Lou had his preferences. He later denied the Hunter-Wagner hard rock re-invention from the Rock 'n' Roll Animal album, so popular with seventies metalheads, even though it had been his idea in the first place and he was the one singing on it. I saw him with the Hunter-Wagner line-up, touring behind that album. He certainly seemed invested in it then. He worked with Mott on theirs, too, along with his pal David Bowie. They were both reportedly pleased with how those sessions worked out. 

Supposedly, he also liked the Brownsville Station version, something I find difficult to credit, having listened to it. It was one of the earlier covers by a major band (What, you don't remember Brownsville Station and "Smokin' in the Boys Room"? Yeah, well, you didn't miss much...) coming just a year after Mott, so maybe he just liked the attention. And the royalties. His favorite, according a number of interviews, was that Cowboy Junkies' slowdown and why wouldn't it be? 

In the end it's all a matter of re-interpretation and reinvention, isn't it? Who wants to hear someone do a song just like the record? If it's the original artist, well, you might as well just listen to the record, hadn't you? And if it's someone else and they manage to get it dead-on, well, it's one of those dogs walking on their hind legs deals. Tonight, Matthew, I'm going to be... Lou Reed.

To cover a song is to live inside it. To turn it outside-in and wear it like a skin. Anything less is karaoke. Not that there's anything wrong with karaoke but it's not meant to outlast the moment. If you're going to put together a mixtape from nothing but versions of the same song, you're going to need a little more than that.

In the end, that's why I shelved the project. I listened back to what I had and it felt a little much even to me. The interpretations didn't differ sufficiently to keep the whole thing fresh. Of course, I didn't have the internet back then.

Even with the inexhaustible resources of the worldwide web I'm still not sure it would be a wise choice. It's one thing to put a bunch of links in a blog post and pick out some highlights for people to watch and enjoy at leisure, another to set up an actual playlist with thirty Sweet Janes in a row. Who'd listen to that? Plus, someone already did it, so it's not like it would even be original.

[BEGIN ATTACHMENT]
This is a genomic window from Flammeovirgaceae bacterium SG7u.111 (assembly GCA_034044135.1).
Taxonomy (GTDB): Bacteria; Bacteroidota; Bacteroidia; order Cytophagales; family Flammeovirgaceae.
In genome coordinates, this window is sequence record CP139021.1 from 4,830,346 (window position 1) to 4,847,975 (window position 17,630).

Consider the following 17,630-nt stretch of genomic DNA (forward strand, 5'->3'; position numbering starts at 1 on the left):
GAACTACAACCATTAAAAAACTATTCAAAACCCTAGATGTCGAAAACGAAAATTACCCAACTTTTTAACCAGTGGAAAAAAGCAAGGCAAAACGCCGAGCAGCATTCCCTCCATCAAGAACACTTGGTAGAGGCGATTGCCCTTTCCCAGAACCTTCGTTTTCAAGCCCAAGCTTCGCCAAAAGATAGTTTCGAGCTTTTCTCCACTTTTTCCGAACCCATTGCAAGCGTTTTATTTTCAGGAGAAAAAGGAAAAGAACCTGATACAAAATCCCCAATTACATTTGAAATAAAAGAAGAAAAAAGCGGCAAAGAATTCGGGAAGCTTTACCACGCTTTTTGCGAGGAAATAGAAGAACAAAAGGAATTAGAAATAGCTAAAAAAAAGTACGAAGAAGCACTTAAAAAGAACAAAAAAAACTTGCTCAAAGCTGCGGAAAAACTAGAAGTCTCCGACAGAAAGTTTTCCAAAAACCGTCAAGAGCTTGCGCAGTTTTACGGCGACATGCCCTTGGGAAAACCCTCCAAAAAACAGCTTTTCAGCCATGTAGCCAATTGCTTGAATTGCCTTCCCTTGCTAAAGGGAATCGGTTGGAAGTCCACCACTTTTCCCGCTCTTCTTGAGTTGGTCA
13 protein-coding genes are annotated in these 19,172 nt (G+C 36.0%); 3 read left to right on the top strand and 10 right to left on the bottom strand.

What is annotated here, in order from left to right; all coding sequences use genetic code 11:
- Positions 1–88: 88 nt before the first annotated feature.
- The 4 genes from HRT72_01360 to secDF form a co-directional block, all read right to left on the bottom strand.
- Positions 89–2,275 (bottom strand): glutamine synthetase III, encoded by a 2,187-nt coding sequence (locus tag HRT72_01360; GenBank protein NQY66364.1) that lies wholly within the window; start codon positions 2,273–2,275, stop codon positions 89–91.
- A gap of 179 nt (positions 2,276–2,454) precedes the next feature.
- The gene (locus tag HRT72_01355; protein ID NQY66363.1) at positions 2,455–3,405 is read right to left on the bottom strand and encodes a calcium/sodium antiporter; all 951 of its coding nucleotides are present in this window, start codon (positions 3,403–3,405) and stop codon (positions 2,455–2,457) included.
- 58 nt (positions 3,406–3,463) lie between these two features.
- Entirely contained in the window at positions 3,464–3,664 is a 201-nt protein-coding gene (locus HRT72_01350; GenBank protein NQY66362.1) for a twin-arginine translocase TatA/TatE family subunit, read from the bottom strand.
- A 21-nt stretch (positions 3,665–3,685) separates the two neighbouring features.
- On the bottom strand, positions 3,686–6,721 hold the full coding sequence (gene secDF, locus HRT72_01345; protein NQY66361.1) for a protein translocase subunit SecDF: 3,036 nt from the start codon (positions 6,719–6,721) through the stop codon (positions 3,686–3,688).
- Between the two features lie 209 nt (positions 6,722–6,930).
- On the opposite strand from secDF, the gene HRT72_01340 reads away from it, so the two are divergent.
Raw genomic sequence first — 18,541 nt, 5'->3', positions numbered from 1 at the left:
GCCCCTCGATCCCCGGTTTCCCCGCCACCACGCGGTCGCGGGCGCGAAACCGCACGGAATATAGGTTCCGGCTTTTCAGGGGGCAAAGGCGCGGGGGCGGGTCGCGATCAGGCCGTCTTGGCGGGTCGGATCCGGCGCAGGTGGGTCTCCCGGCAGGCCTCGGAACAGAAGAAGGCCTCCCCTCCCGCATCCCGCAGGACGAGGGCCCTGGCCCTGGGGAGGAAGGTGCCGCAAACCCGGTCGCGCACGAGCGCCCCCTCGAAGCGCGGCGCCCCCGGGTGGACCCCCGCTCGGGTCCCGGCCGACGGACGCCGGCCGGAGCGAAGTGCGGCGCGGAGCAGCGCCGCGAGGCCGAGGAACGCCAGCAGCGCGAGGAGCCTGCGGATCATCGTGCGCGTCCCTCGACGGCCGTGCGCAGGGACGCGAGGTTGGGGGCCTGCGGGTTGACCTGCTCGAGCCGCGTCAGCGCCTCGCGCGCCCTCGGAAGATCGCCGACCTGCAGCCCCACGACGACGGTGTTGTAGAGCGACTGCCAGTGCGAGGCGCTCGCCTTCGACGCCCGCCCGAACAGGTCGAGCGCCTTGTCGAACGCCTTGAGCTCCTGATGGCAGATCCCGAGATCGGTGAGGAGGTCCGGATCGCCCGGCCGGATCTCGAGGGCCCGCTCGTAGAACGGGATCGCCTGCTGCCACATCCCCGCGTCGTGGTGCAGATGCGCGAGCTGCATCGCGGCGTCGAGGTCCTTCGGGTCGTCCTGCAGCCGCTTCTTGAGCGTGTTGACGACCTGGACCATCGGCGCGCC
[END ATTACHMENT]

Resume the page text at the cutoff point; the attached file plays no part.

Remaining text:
I'll just stick to a handful, then. Some of my favorites and some of the stranger variations. Enough for a short album or a very long EP.


Wreckless Eric. I can scarcely believe I never heard this until yesterday, when I started doing the research for this post. I've been a fan since I first heard John Peel play Semaphore Signals in 1977 and I somehow managed to miss this until now. It's perfection.

Cowboy Junkies. The whole "slow it to a crawl" thing has become such a covers cliche now it's hard to remember how revolutionary this felt when I first heard it. I was mesmerized. I still am.

The Jim Carroll Band. If anyone was born to cover this it would have to be Jim Carroll. Like Jonathan Richman, he was there when it all went down the first time around. That's Jim's annoying voice you can hear on Max's Kansas City, asking if anyone's got any Tuinol. I imagine someone did.

Two Nice Girls. As I've mentioned, there was a time when I was taking flak for sporting a Joan Armatrading pin on my green safari jacket. The jacket itself was never a problem. There was no punk dress code in '76-77, that was yet to come and I was already gone when it came in, but apparently there were still lines you couldn't cross. Even at my height of admiration for Joan, though, it would never have occurred to me to cross Love and Affection with the Velvet Underground, but then I never was a nice girl.

Kate Nash. There was certainly a time when expressing anything other than contempt for Kate Nash would have gotten me much the same reaction but I've enjoyed everything I've heard by her, not that it's been all that much. She has a voice that comes ready heartbroken. This is a magical reinterpretation. I'd love to hear what Kate was thinking when she made it. I hear a lot of Laurie Anderson in there, which, if intentional, is genius and, if not, is even smarter than that.


Brother Ali and Chuck Prophet. If you ever thought what Sweet Jane really needed was a bald guy with a beard rapping through the middle of it then here's the cover you've been waiting for. The frame is the laid-back take you'd expect from Chuck Prophet, leader of one of my favorite underrated eighties bands, Green on Red. He says himself in the introduction he's operating somewhat out of his comfort zone and I think he's referring to having been bundled up with Brother Ali, probably at neither of their insistence. It kind of doesn't work - at all - but it's a curiosity for sure.

Annabel Lamb. I'm a sucker for dropouts. If Annabel had left much more out of this one there wouldn't have been anything left to leave in. The arrangements are so eighties but the vocals drip Berlin in the '30s. Disorienting.